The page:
Smart Garden


Jacob L.

Area of interest

Biological Engineering


SAR Highschool


Rising Junior

Final Milestone

My final milestone was redesigning the dashboard for the smart garden. After facing setbacks with the original dashboard, I decided to jump ship and start something new. I found an IoT display called Thingspeak that works very well with microcontrollers such as the Arduino mkr1000.

This is the chart that shows the moisture levels along with timestamps for each data point. I used a map function


This is the Fritzing diagram for the new plant monitoring system. It’s just a moisture sensor connected to an arduino mkr1000 (instead of the mini, same pins and everything).

Second Milestone

Second Milestone

My second milestone for the Smart Garden is getting the internet dashboard up and running. The dashboard is programmed with Node.js, which is just JavaScript, but run on the computer itself, instead of in a browser, which is how normal JavaScript is run. It also uses Johnny-Five to help read the inputs from the sensors connected to the Arduino.

This is the dashboard. Since there is no input (yet), the values shown are just the default values. The data is also logged on a timeline on the bottom half of the screen.


First Milestone

First Milestone

My First Milestone for the Smart Garden is making sure that all of my sensors work (spoiler alert: they didn’t for a while). I tested that each sensor reacted to stimuli by running a sample serial.print code that showed the raw output of each of the sensors.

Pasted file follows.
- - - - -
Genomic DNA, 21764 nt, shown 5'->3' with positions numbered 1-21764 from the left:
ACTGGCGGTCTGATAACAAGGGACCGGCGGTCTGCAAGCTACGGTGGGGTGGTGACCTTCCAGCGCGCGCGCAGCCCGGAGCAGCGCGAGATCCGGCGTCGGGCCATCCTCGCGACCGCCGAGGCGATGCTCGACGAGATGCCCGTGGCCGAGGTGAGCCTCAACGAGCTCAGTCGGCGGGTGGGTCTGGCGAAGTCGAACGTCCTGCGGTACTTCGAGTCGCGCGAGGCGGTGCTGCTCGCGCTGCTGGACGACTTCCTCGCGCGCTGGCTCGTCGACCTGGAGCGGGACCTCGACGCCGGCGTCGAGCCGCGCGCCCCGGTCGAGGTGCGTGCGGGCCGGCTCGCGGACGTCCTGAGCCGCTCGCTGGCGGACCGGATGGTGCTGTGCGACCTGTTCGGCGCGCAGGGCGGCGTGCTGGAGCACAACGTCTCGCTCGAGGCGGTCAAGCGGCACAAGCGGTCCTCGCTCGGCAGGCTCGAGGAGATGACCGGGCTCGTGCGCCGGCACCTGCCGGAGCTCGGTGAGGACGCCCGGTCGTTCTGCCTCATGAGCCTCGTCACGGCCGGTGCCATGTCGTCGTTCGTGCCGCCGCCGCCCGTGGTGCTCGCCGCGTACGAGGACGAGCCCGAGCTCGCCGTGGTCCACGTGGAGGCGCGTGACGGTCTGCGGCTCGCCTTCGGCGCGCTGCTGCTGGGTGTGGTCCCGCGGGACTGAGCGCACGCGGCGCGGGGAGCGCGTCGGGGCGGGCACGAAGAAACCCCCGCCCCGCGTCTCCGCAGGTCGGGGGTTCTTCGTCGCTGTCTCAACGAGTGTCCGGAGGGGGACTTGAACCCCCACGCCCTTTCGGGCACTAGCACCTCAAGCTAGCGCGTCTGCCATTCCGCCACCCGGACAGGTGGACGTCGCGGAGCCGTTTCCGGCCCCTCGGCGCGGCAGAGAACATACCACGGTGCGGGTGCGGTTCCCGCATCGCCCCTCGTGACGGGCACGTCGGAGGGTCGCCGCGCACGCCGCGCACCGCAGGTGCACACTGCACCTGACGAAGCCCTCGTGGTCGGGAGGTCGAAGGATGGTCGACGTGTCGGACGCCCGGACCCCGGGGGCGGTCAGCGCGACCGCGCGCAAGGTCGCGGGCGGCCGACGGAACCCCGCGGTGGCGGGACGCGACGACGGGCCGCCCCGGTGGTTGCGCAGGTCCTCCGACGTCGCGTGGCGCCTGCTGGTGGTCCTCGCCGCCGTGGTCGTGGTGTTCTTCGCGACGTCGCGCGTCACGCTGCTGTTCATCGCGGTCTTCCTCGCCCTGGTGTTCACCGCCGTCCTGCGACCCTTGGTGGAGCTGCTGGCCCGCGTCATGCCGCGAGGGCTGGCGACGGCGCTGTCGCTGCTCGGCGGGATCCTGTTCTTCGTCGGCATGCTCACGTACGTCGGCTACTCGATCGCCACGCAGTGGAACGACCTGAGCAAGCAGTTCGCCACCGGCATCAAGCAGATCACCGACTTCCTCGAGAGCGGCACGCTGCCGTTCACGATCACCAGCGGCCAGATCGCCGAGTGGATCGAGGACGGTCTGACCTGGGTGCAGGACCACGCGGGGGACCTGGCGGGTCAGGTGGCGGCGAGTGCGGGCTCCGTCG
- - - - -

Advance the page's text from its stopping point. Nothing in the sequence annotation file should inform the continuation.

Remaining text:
This is the AM2302 temperature and humidity sensor.
This is the testing code for the AM2302. It is a bit more complicated than the other testing codes I used for the other sensors, because this one included formatting that resulted in the actual temperature being printed instead of just a set of numbers between 0 and 1023.
This is the serial monitor. It prints the data coming from the sensor. The data reacts to the changes in temperature and humidity, as shown by the slight differences between each reading.
This is the moisture sensor. The two prongs will be wedged into the soil to detect the moisture levels of the soil.
This is the testing code for the moisture sensor. It simply takes the input of the moisture sensor and prints it on the serial monitor. There is also an if statement that blinks an LED whenever the sensor is above a certain threshold in order to remind the user that the plant is dry and needs water.
This is the serial monitor for the moisture sensor. The lower the value, the more moisture is being sensed
This is the photoresistor. It detects levels of light.
This is the testing code for the photoresistor. It is the most simple code by far, at only 8 lines of text. The only thing it does is print the readings from the photoresistor.
This is the serial monitor for the moisture sensor. The lower the value, the more moisture is being sensed

Starter Project

My Starter Project is the Useless Machine, a machine that, when turned on, turns itself off. I enjoyed this project because I learned how to solder, and it was relatively easy.

The Useless Machine!

How it works

The Useless Machine is powered by three AA batteries. The switch, when turned on, switches the polarity of a motor connected to an arm, causing it to rotate towards the switch. Once it flips the switch, the polarity of the motor is reversed, causing the arm to retract. eventually, the arm hits a snap switch, which stops the motor. There is also an LED that lights up when the motor is active. Some problems I encountered were the LED not working properly due to the fact that I fried one of the anodes. Another problem that I ran into was assembling the box. The rods that I was supposed to screw the plates onto were not actually drilled for screws, so I had to engrave the grooves for the screws myself.

These are the instructions

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